Aditya Bhandari, Regional Director Asia for Incofin comments: “Namdev provides a rare combination of deep social impact, a solid management team and a strong balance sheet. This is our first investment out of our new India focused equity fund IPF. India’s growth story depends largely on tech-enabled solutions for MSMEs and in-turn for rural prosperity. We are pleased to collaborate with Namdev in its vision to support first-time borrowers and women entrepreneurs in rural India.

Incofin has a strong presence in India with two local offices (one in New Delhi and one in Chennai). Besides Namdev, current investments in India include Sohan Lal Commodity Management (agri-to-finance integrated group), SAVE Solutions (one of the largest business correspondent networks), Faircent (largest peer-to-peer lending platform) and Light Microfinance (leading microfinance company focused on rural women entrepreneurs).

Incofin cvso disburses a EUR 1.7 million loan to Bina Artha, the financial institution that, through micro-loans, allows hundreds of thousands of entrepreneurial women in Indonesia to build a better future for themselves.

Indonesia is not only known for its idyllic beaches, but also for impressive economic growth rates since the Asian crisis in 1997. The economy is now part of the top 20 largest economies in the world. This growth went along with important poverty reduction, with a poverty rate at 10% in 2020, while at the turn of the century that group was still twice as large. However, there are still around 26 million people living below the poverty line. The consequences of COVID-19 – which might push between 5 and 8 more million Indonesians into poverty – is therefore a setback. It shows that economic progress is still very fragile for a large part of the population.

While Covid-19 is having a significant impact on the Indonesian economy, Incofin CVSO has at heart to support microfinance institutions (MFI) even in times of crisis. In this context, CVSO has provided a loan of EUR 1.7 million to PT Bina Artha Ventura (Bina Artha) at a time of tight liquidity management and operations stabilization efforts from the MFI. The support from its international lenders partly explains Bina Artha’s resilience during the crisis.

Bina Artha – founded in 2011 – is one of the biggest institutions in Indonesia in terms of portfolio size. The MFI brings micro-credits to more than 350,000 low-income households in rural communities – increasing financial inclusion. In Indonesia, 51% of the adult population still do not even have an account in a financial institution. Therefore, with a total population of 270.6 million, there is a huge market growth potential for microfinance.

Especially low-income women have barely access to the formal financial sector because they lack independence and education. That is why microfinance institution Bina Artha focuses mainly on women who don’t have or have only partial access to the formal financial sector.

By increasing the access to capital, Bina Artha supports the income generation of entrepreneurial women, such as Bu Sabaria Bunga Lele. I used to sell my vegetables with a cart going around from place to place. At the end of 2017, I decided to take a loan from Bina Artha and open a shop on the road side near my house. Now, I provide a wide selection of fresh vegetables, spices, dried fish and other products. The people of the community around my shop buy their necessities from my stall and lots of cars stop with people from further afield as well. Thanks to the strategic location, my store is also doing fine despite the pandemic.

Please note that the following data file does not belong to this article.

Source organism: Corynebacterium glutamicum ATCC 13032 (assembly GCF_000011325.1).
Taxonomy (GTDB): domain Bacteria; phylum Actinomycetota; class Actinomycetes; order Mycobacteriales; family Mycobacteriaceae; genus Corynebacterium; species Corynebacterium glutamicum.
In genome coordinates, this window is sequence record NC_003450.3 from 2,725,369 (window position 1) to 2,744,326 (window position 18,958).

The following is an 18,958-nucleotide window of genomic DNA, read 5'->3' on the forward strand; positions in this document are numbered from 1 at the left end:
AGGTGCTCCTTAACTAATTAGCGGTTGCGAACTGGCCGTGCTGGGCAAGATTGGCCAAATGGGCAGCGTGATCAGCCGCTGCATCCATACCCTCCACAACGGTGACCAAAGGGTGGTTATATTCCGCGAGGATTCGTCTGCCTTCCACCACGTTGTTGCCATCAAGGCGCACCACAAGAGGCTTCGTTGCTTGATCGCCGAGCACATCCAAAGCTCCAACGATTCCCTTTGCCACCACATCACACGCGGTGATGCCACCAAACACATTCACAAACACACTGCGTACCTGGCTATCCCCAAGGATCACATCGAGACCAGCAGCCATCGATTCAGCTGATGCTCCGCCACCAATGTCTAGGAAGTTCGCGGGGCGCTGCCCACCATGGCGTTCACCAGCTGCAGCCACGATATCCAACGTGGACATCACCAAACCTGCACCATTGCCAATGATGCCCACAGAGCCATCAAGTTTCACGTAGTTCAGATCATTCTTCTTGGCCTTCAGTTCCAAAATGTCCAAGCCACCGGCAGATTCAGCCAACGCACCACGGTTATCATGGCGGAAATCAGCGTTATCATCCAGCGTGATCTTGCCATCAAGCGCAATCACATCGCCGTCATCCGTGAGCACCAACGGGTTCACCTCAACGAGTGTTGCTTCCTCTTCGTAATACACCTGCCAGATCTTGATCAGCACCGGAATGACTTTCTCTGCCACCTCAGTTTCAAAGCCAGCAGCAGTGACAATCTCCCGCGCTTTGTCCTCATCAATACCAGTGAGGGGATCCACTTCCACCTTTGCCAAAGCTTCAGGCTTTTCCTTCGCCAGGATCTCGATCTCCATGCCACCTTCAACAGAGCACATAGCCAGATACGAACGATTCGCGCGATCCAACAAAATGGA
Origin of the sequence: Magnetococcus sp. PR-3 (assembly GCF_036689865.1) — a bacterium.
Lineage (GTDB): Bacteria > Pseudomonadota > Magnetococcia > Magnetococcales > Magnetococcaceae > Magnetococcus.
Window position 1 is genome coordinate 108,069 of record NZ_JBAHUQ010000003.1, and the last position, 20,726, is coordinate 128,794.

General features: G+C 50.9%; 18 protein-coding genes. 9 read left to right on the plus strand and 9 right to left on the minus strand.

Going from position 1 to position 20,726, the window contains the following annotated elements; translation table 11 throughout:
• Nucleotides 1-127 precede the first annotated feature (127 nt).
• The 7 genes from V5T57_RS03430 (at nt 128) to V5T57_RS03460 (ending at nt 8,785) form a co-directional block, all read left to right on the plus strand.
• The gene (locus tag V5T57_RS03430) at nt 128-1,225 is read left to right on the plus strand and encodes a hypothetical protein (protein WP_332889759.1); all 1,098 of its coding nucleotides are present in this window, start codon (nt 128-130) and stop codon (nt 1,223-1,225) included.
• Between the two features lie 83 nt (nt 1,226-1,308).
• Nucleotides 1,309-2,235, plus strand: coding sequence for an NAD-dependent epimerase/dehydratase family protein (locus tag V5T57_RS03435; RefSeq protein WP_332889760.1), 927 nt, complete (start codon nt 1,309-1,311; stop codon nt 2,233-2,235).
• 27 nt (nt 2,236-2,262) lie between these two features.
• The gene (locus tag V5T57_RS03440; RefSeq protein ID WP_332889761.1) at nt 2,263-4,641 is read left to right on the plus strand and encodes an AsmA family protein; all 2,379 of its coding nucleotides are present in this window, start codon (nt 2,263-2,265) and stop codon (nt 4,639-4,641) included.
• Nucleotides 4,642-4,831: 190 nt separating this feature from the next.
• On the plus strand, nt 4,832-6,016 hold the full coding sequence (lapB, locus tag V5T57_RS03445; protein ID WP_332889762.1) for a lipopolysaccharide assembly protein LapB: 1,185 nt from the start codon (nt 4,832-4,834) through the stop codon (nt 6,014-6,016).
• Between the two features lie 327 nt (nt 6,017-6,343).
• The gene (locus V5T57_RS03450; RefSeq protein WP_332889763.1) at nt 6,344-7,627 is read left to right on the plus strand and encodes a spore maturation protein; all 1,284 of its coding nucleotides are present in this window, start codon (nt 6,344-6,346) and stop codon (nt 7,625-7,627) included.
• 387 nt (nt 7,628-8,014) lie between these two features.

Incofin cvso believes that Bina Artha is well positioned to efficiently and rapidly grow further, thanks to its business model, support from its Credit Access network and investments in technology. They have for example integrated third party payment services into their core banking system.

“Bina Artha has been very transparent in dealing with clients and funding partners and therefore continues to gain support. Incofin is a proud partner of Bina Artha, via them we can deliver our impact and open up opportunities to many Indonesians for a better livelihood”says Vuthy Chea, Deputy Regional Director Asia of Incofin Investment Management.

The regions where Bina Artha operates are in dark blue.

Incofin IM, together with Triodos Investment Management, BlueOrchard, Developing World Markets, Microvest, Oikocredit, responsAbility, Triple Jump and Symbiotics signed a Memorandum of Understanding (MoU) for coordination in response to COVID-19 to support the microfinance sector.

 

Together, these nine investment originators and fund managers in impact investing have about USD 15 billion of assets under management in financial inclusion, invested in more than 80 emerging and frontier markets across Africa, Asia, Eastern Europe, the Middle East, the Caucasus, Central Asia and Latin America.

Measures taken locally to reduce the spread and impact of COVID-19 can affect clients, operations and liquidity of Microfinance and SME finance institutions. The Memorandum aims to coordinate efforts in the provision of ongoing refinancing in a responsible manner, thereby enabling these institutions to adequately respond to temporary changes in business conditions.

The MoU notably emphasises: “Microentrepreneurs and SMEs will form a vital basis for social and economic recovery. Supporting Financial Inclusion and preservation of the strong foundations that have been built over recent years is therefore of vital importance. This calls for enhanced cooperation within our sector. We have learned from previous experience that through transparency and close cooperation we can best help our partners and our own organizations through challenging times.”

The MoU is not legally binding but forms a strong basis for coordination over the coming months, with pragmatism, transparency and tolerance as key principles. The MoU also serves as a basis for dialogue with other stakeholders, such as multilateral and development finance banks and policy makers.

The signatories welcome additional impact fund managers to join the initiative in the coming weeks, as many have expressed interest. Strong alignment among market protagonists is the best possible way to safeguard the interests of impact investing, and ultimately the social impact and benefits that the sector offers to low income households and small businesses in low- and medium-income economies.